Buildings today are complex technology ecosystems. They are key enablers – via the information housed in built environments – for businesses to achieve their goals. The growth of connected end-points within buildings, for example, has reached a crescendo, pointing the way toward exponential technology growth for residential, commercial and institutional facilities. What do I mean by an “end-point”? Essentially, it is the flow of data from a device or system, usually through an internet portal (IP). Security devices, HVAC systems and even lighting controls often have end points. They are the “smart” in a smart building.
The graph below illustrates how these connections are on the rise – especially in the residential space.
As we can see, a building is no longer just a building. Rather, it is an intricate network of information. Security, HVAC, energy management and fire detection systems are all steadily increasing their capacity to connect devices, optimize data and perform advanced analytics – creating new value for building owners that never existed before.
This new value is increasing demand. Building owners are no longer pleasantly surprised by the capability to track energy usage, for example – they are actively seeking out that information. And not only do they want to track it; they want it in an easily digestible format that can display on tablet or smart phone. Meanwhile, the cost of increasing connectivity to make a building smart is dramatically decreasing, as illustrated here:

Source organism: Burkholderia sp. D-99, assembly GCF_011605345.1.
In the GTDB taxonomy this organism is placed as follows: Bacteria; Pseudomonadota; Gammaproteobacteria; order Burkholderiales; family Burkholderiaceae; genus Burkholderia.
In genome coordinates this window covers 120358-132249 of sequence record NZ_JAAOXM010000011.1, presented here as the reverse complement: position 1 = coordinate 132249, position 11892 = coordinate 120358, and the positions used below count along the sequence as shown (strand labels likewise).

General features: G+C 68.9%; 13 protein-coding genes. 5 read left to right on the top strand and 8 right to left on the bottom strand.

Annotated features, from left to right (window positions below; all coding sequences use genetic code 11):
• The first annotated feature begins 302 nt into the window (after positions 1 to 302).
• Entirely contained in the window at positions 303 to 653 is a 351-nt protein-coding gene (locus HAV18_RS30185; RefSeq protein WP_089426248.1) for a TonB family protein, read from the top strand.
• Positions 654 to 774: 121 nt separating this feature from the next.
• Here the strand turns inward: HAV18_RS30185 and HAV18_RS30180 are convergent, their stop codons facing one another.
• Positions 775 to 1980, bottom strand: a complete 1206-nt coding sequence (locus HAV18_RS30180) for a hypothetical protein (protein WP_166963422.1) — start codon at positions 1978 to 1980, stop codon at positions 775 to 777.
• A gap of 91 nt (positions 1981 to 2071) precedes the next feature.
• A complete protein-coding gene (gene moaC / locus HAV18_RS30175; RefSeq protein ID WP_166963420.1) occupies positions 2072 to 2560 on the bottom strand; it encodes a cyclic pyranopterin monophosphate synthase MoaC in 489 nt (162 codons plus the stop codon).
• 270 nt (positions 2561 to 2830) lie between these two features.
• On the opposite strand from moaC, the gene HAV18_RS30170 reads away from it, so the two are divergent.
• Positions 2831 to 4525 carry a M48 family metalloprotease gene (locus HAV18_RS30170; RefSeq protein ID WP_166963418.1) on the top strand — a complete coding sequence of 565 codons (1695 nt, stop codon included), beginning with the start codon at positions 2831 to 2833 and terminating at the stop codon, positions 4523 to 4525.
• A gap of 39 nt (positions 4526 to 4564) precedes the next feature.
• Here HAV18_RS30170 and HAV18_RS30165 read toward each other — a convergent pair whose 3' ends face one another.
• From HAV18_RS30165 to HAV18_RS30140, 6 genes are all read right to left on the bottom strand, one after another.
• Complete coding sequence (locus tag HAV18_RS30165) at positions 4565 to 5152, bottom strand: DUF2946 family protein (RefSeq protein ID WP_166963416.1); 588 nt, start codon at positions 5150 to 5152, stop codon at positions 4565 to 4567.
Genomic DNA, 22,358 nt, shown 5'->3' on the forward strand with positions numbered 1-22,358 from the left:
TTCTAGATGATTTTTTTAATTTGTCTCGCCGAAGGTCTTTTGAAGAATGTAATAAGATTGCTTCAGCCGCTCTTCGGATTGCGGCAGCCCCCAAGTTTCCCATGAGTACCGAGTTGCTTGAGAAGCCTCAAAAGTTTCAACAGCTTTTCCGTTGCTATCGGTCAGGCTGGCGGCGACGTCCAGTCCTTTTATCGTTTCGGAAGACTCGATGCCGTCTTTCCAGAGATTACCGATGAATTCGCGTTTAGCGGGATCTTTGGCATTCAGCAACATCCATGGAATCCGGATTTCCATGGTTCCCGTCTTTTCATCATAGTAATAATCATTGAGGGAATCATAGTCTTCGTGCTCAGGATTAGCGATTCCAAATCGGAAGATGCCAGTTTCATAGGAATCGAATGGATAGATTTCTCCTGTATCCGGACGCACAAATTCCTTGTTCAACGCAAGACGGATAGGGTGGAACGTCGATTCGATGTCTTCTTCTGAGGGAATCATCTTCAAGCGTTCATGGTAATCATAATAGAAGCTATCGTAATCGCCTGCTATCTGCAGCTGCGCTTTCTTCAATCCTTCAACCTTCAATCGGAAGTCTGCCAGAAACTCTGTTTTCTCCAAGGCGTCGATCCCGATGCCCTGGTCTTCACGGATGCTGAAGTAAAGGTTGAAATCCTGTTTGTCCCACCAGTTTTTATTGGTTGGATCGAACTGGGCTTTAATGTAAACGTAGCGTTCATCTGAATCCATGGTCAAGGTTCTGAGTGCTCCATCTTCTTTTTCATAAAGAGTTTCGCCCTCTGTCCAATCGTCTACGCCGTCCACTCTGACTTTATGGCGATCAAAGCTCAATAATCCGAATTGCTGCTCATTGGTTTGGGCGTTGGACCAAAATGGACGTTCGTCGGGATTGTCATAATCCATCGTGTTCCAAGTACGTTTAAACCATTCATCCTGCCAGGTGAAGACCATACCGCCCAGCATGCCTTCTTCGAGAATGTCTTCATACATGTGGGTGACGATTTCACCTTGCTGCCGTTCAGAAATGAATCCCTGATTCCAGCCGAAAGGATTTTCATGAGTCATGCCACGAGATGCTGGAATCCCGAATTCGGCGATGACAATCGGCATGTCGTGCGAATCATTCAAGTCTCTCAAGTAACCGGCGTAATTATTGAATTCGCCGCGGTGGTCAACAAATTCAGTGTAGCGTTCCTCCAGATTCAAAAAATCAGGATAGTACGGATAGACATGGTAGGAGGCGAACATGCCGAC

Saving energy and increasing efficiency continue to be top of mind for most building owners and managers, but companies are starting to realize that they can use data to make their people, resources and assets not only more efficient, but also more productive. It’s an exciting time for our industry, to say the least.
Johnson Controls is at the forefront of solving such problems – connecting systems, gathering data, optimizing sensors, generating operational efficiency savings and creating an enhanced occupant experience for our customers. Our goal is not only to decrease building costs (although we have a strong track record there), but to actually influence the value side of the equation, thereby transforming buildings to actually achieve business objectives. Helping a hospital workforce care for patients better with fewer redundancies, uniting airport systems to improve traveler experience, making universities more productive with student data in ways that can lower tuition costs – these are just some of the problems we are working on. And solving.
Within our new Data-Enabled Business, we are harnessing our innate knowledge about the physics of building technology, and combining that expertise with our advanced-platform and data-science capabilities to dramatically help our vast network of facility owners, building owners, channel partners, architects, specifying engineers, contractors and more.
Today, we are creating “living buildings” that pull together disparate systems in order to ignite the true potential inside. We are actually designing building infrastructure that can learn, advance and evolve. The places where we live, work and travel will be able to continually adapt, improve and optimize. A living building does not only make its own systems smarter – it makes society smarter as well.